- 17 Sep 2012 9:00 AM
As I was preparing to write today’s post on the pros and cons of a boycott of the 2014 elections I happened upon a “letter to the editor” that had an observation that I found prophetic. The letters to the editor in Galamus are of exceptionally high quality, most likely because the readership of the website comes from an educated and politically savvy stratum of society. Anyway, a couple of weeks ago one of readers of Galamus, Miklós Ráczkevy-Eötvös, predicted that “the new electoral law will be changed until the bitter end and always according to the given interests of Fidesz.”
And this is exactly what’s happening. A few months ago Fidesz thought that doubling the number of endorsements would be advantageous to the party. But then the study by Gordon Bajnai’s foundation (Homeland and Progress / Haza és Haladás) came out and it was read not only by the opposition but also by the strategists of Fidesz. And they learned a thing or two about how the opposition parties, if they were to follow the advice of the Foundation of Homeland and Progress, could actually win the elections.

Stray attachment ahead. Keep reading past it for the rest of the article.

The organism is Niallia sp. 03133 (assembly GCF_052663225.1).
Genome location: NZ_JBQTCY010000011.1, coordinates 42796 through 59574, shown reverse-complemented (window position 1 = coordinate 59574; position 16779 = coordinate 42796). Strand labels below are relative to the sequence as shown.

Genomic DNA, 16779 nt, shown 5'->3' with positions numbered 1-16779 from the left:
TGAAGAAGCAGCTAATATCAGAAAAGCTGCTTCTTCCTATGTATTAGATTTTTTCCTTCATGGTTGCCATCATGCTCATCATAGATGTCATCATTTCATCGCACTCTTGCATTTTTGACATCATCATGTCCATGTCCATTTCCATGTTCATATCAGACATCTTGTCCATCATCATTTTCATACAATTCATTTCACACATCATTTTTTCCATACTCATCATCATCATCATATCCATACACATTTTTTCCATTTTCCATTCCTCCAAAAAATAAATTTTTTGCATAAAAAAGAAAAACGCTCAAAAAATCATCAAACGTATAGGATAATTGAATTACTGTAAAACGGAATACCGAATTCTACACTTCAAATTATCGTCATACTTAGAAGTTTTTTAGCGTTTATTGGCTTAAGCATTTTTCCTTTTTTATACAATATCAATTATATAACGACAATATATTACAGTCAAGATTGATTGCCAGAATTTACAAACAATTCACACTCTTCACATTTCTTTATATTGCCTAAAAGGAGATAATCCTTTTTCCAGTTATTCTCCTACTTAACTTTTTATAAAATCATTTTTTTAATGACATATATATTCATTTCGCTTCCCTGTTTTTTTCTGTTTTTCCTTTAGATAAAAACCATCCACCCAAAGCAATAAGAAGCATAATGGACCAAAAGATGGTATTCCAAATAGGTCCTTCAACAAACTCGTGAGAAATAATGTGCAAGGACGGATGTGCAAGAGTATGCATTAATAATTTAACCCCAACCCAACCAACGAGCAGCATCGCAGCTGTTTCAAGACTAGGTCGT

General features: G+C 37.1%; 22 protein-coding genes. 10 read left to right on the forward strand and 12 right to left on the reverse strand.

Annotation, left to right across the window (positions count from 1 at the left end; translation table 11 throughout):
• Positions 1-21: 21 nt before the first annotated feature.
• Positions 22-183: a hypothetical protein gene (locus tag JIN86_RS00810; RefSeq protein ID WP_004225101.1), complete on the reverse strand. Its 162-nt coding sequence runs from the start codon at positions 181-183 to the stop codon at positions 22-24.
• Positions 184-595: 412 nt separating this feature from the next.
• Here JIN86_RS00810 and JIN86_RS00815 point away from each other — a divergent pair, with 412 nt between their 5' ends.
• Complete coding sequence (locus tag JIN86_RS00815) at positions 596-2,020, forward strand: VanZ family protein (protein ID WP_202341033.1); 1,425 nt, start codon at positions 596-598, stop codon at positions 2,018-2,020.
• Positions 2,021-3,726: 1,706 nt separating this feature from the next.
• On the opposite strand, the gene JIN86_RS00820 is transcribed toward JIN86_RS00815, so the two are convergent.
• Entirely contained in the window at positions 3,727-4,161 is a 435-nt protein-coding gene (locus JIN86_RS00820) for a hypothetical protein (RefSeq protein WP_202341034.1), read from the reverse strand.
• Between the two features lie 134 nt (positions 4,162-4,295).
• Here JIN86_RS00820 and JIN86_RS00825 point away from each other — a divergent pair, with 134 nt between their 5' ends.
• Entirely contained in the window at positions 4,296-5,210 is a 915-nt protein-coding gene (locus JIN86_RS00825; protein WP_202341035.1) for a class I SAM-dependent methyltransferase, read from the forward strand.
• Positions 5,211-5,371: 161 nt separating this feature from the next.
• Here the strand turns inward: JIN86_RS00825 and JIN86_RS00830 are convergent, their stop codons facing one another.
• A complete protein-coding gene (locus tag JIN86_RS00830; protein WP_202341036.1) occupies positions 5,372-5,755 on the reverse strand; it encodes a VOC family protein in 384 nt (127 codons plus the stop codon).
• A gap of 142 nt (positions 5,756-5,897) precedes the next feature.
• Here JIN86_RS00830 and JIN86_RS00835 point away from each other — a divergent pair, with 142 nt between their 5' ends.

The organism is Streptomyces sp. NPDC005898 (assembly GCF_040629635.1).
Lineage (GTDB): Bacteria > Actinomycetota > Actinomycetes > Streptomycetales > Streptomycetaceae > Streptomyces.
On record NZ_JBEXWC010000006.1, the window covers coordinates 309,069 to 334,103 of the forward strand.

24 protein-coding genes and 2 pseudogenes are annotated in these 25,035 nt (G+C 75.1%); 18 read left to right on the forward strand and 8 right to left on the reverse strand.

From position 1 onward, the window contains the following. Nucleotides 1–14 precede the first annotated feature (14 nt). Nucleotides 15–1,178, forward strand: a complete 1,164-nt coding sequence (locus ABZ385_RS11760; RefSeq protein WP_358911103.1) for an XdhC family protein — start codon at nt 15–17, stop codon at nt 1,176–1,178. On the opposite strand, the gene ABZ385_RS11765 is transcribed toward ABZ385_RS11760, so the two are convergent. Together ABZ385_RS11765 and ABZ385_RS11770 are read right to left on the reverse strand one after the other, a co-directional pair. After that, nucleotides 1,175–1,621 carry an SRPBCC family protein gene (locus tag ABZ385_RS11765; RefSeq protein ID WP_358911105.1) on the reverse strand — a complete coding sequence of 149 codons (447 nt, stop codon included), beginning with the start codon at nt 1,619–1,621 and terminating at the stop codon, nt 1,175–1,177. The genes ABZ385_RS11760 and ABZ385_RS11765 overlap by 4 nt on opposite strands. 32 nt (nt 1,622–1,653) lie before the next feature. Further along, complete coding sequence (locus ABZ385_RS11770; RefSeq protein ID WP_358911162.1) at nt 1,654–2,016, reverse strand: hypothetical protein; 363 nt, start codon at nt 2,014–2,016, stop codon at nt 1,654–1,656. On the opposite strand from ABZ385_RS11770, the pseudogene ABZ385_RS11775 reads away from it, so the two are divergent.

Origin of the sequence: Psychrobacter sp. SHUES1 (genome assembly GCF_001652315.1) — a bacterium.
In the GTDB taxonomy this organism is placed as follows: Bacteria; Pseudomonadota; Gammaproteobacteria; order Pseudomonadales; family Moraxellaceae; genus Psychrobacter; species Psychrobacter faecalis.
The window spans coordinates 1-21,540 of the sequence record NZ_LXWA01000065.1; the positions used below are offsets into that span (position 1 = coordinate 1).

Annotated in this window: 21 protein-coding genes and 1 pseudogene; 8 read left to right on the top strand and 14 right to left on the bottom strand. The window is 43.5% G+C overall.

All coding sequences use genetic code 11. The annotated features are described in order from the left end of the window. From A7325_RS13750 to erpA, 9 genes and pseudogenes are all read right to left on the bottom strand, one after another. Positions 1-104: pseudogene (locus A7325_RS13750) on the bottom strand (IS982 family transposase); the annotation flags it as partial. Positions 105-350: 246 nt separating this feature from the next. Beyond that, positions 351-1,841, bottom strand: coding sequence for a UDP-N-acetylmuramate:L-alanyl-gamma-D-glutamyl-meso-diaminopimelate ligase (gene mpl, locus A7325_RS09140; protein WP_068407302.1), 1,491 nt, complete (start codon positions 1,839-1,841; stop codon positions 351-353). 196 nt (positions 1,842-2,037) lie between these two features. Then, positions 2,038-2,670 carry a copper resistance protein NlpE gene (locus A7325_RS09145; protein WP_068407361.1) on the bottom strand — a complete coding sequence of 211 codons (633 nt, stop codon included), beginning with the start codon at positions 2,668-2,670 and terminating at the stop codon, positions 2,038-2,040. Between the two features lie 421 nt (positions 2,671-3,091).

So, came the first serious change in the electoral law, which will be followed, I’m certain, by other changes between now and 2014. Instead of a larger number of endorsements that could disqualify smaller parties, Fidesz realized that there might indeed be fairly close cooperation among democratic parties. In such a case, the number of endorsements would be irrelevant. It took a few weeks to come up with a solution. Abolish the whole system of endorsements and deprive the parties of government subsidies. Let’s give the money to individuals and thus make cooperation among the democratic parties less likely. And I suspect there will be other “innovations” depending on “need.”